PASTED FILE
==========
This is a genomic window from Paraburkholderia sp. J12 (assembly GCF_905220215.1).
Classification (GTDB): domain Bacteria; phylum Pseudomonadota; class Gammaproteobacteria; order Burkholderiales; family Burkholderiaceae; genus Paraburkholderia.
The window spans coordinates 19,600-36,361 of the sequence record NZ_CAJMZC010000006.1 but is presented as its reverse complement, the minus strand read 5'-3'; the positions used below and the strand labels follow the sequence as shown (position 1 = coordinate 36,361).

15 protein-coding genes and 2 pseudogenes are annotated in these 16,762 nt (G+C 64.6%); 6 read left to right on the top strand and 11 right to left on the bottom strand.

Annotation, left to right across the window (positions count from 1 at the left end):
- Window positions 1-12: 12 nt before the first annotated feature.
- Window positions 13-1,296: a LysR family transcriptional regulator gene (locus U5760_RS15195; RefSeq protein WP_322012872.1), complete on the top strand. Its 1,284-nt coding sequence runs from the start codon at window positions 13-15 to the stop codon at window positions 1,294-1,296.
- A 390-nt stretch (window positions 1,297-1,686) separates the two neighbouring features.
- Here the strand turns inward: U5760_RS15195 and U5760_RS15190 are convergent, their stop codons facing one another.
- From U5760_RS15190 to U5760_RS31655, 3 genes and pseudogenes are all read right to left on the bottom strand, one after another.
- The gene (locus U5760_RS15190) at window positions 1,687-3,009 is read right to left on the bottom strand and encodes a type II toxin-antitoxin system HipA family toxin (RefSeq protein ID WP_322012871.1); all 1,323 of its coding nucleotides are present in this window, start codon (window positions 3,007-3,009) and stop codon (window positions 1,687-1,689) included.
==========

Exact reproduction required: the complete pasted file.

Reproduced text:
This is a genomic window from Paraburkholderia sp. J12 (assembly GCF_905220215.1).
Classification (GTDB): domain Bacteria; phylum Pseudomonadota; class Gammaproteobacteria; order Burkholderiales; family Burkholderiaceae; genus Paraburkholderia.
The window spans coordinates 19,600-36,361 of the sequence record NZ_CAJMZC010000006.1 but is presented as its reverse complement, the minus strand read 5'-3'; the positions used below and the strand labels follow the sequence as shown (position 1 = coordinate 36,361).

15 protein-coding genes and 2 pseudogenes are annotated in these 16,762 nt (G+C 64.6%); 6 read left to right on the top strand and 11 right to left on the bottom strand.

Annotation, left to right across the window (positions count from 1 at the left end):
- Window positions 1-12: 12 nt before the first annotated feature.
- Window positions 13-1,296: a LysR family transcriptional regulator gene (locus U5760_RS15195; RefSeq protein WP_322012872.1), complete on the top strand. Its 1,284-nt coding sequence runs from the start codon at window positions 13-15 to the stop codon at window positions 1,294-1,296.
- A 390-nt stretch (window positions 1,297-1,686) separates the two neighbouring features.
- Here the strand turns inward: U5760_RS15195 and U5760_RS15190 are convergent, their stop codons facing one another.
- From U5760_RS15190 to U5760_RS31655, 3 genes and pseudogenes are all read right to left on the bottom strand, one after another.
- The gene (locus U5760_RS15190) at window positions 1,687-3,009 is read right to left on the bottom strand and encodes a type II toxin-antitoxin system HipA family toxin (RefSeq protein ID WP_322012871.1); all 1,323 of its coding nucleotides are present in this window, start codon (window positions 3,007-3,009) and stop codon (window positions 1,687-1,689) included.